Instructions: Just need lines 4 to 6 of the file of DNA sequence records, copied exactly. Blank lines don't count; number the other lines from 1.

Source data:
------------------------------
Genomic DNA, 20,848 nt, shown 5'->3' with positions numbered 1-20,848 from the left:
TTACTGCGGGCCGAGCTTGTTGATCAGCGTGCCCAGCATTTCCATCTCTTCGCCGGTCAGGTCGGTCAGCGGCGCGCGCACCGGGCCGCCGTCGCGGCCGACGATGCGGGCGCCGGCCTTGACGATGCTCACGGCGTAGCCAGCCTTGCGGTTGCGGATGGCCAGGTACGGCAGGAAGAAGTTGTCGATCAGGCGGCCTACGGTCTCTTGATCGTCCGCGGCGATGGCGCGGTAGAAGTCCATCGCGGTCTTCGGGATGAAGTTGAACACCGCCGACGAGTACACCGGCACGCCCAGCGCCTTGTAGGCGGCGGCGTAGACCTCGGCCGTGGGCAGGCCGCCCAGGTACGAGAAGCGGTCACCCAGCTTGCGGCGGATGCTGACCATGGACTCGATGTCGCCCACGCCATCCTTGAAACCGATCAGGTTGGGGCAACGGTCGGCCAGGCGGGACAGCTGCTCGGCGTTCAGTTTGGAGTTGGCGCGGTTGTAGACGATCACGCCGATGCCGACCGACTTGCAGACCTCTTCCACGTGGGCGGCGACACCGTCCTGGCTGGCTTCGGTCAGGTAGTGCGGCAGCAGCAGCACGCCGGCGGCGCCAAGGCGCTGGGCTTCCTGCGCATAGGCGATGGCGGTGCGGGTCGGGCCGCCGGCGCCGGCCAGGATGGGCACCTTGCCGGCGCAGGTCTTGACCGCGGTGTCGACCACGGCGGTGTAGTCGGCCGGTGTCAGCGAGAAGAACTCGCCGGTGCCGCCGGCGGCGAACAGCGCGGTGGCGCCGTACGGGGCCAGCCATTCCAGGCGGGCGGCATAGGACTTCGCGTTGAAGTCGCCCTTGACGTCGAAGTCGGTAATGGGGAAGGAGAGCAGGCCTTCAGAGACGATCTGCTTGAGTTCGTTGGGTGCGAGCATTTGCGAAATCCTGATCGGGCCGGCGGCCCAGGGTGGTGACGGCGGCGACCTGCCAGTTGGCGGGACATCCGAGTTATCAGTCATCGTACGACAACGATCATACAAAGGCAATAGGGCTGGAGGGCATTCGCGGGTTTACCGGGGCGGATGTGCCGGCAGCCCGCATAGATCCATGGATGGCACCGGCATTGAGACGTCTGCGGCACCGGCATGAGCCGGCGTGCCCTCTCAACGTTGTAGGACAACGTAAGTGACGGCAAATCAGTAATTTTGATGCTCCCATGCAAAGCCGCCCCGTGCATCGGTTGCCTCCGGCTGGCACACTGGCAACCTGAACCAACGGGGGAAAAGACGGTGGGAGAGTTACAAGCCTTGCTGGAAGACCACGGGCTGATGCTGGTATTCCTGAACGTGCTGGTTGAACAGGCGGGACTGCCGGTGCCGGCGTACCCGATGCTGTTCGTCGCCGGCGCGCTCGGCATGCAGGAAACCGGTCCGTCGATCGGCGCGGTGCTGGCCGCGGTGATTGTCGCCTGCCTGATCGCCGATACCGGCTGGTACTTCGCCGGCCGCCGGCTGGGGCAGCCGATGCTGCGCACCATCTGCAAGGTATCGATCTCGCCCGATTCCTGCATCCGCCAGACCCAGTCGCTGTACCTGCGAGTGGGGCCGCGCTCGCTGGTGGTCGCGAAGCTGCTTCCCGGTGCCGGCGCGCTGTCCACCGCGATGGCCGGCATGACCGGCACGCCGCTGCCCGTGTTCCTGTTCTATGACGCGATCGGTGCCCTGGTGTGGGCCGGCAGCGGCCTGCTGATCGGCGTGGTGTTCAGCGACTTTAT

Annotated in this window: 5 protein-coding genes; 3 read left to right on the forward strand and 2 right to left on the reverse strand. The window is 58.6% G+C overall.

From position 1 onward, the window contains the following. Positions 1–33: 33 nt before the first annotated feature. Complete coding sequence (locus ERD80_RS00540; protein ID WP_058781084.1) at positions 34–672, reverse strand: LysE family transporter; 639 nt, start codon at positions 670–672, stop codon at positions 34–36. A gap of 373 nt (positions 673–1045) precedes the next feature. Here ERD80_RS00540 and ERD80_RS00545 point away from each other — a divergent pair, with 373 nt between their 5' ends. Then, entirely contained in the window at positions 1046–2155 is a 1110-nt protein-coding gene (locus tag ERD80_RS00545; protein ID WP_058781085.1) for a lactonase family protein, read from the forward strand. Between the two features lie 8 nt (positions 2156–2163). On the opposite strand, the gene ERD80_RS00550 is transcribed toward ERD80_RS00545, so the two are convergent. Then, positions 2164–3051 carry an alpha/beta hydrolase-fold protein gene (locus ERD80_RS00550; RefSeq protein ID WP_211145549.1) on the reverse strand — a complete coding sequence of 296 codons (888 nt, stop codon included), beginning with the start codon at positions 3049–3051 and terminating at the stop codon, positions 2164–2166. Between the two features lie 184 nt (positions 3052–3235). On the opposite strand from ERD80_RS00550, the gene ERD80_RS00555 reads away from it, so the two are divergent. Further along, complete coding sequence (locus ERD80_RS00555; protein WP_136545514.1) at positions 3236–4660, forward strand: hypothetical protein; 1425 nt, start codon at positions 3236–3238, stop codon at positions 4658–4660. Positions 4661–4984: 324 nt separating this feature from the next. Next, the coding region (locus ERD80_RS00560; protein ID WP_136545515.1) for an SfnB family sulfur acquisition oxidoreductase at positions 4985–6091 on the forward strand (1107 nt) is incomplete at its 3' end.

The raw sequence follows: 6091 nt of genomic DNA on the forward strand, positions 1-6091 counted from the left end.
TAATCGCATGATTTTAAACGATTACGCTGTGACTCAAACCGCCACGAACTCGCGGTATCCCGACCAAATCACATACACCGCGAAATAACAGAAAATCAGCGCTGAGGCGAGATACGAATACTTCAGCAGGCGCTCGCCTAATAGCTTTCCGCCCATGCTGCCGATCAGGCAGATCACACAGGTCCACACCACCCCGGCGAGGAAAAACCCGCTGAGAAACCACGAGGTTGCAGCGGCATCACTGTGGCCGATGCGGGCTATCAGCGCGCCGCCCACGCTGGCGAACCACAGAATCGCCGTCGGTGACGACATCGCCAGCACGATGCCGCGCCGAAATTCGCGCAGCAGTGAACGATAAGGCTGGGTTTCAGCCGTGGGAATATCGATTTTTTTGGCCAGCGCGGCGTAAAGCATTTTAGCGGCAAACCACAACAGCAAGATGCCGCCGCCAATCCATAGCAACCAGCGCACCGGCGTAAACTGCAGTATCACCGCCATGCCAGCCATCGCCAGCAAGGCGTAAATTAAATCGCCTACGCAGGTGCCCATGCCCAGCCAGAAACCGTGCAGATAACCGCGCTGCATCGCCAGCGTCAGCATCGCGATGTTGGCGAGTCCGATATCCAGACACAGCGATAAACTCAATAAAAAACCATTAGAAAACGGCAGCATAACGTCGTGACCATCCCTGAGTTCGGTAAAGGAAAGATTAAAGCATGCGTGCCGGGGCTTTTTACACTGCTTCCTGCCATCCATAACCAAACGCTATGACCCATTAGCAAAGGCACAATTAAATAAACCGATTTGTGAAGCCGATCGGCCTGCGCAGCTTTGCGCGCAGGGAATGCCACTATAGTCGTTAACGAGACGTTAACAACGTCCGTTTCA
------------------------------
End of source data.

From position 1 onward, the window contains the following. Positions 1–33: 33 nt before the first annotated feature. Complete coding sequence (locus ERD80_RS00540; protein ID WP_058781084.1) at positions 34–672, reverse strand: LysE family transporter; 639 nt, start codon at positions 670–672, stop codon at positions 34–36. A gap of 373 nt (positions 673–1045) precedes the next feature. Here ERD80_RS00540 and ERD80_RS00545 point away from each other — a divergent pair, with 373 nt between their 5' ends. Then, entirely contained in the window at positions 1046–2155 is a 1110-nt protein-coding gene (locus tag ERD80_RS00545; protein ID WP_058781085.1) for a lactonase family protein, read from the forward strand. Between the two features lie 8 nt (positions 2156–2163). On the opposite strand, the gene ERD80_RS00550 is transcribed toward ERD80_RS00545, so the two are convergent. Then, positions 2164–3051 carry an alpha/beta hydrolase-fold protein gene (locus ERD80_RS00550; RefSeq protein ID WP_211145549.1) on the reverse strand — a complete coding sequence of 296 codons (888 nt, stop codon included), beginning with the start codon at positions 3049–3051 and terminating at the stop codon, positions 2164–2166. Between the two features lie 184 nt (positions 3052–3235). On the opposite strand from ERD80_RS00550, the gene ERD80_RS00555 reads away from it, so the two are divergent. Further along, complete coding sequence (locus ERD80_RS00555; protein WP_136545514.1) at positions 3236–4660, forward strand: hypothetical protein; 1425 nt, start codon at positions 3236–3238, stop codon at positions 4658–4660. Positions 4661–4984: 324 nt separating this feature from the next. Next, the coding region (locus ERD80_RS00560; protein ID WP_136545515.1) for an SfnB family sulfur acquisition oxidoreductase at positions 4985–6091 on the forward strand (1107 nt) is incomplete at its 3' end.

The raw sequence follows: 6091 nt of genomic DNA on the forward strand, positions 1-6091 counted from the left end.
TAATCGCATGATTTTAAACGATTACGCTGTGACTCAAACCGCCACGAACTCGCGGTATCCCGACCAAATCACATACACCGCGAAATAACAGAAAATCAGCGCTGAGGCGAGATACGAATACTTCAGCAGGCGCTCGCCTAATAGCTTTCCGCCCATGCTGCCGATCAGGCAGATCACACAGGTCCACACCACCCCGGCGAGGAAAAACCCGCTGAGAAACCACGAGGTTGCAGCGGCATCACTGTGGCCGATGCGGGCTATCAGCGCGCCGCCCACGCTGGCGAACCACAGAATCGCCGTCGGTGACGACATCGCCAGCACGATGCCGCGCCGAAATTCGCGCAGCAGTGAACGATAAGGCTGGGTTTCAGCCGTGGGAATATCGATTTTTTTGGCCAGCGCGGCGTAAAGCATTTTAGCGGCAAACCACAACAGCAAGATGCCGCCGCCAATCCATAGCAACCAGCGCACCGGCGTAAACTGCAGTATCACCGCCATGCCAGCCATCGCCAGCAAGGCGTAAATTAAATCGCCTACGCAGGTGCCCATGCCCAGCCAGAAACCGTGCAGATAACCGCGCTGCATCGCCAGCGTCAGCATCGCGATGTTGGCGAGTCCGATATCCAGACACAGCGATAAACTCAATAAAAAACCATTAGAAAACGGCAGCATAACGTCGTGACCATCCCTGAGTTCGGTAAAGGAAAGATTAAAGCATGCGTGCCGGGGCTTTTTACACTGCTTCCTGCCATCCATAACCAAACGCTATGACCCATTAGCAAAGGCACAATTAAATAAACCGATTTGTGAAGCCGATCGGCCTGCGCAGCTTTGCGCGCAGGGAATGCCACTATAGTCGTTAACGAGACGTTAACAACGTCCGTTTCA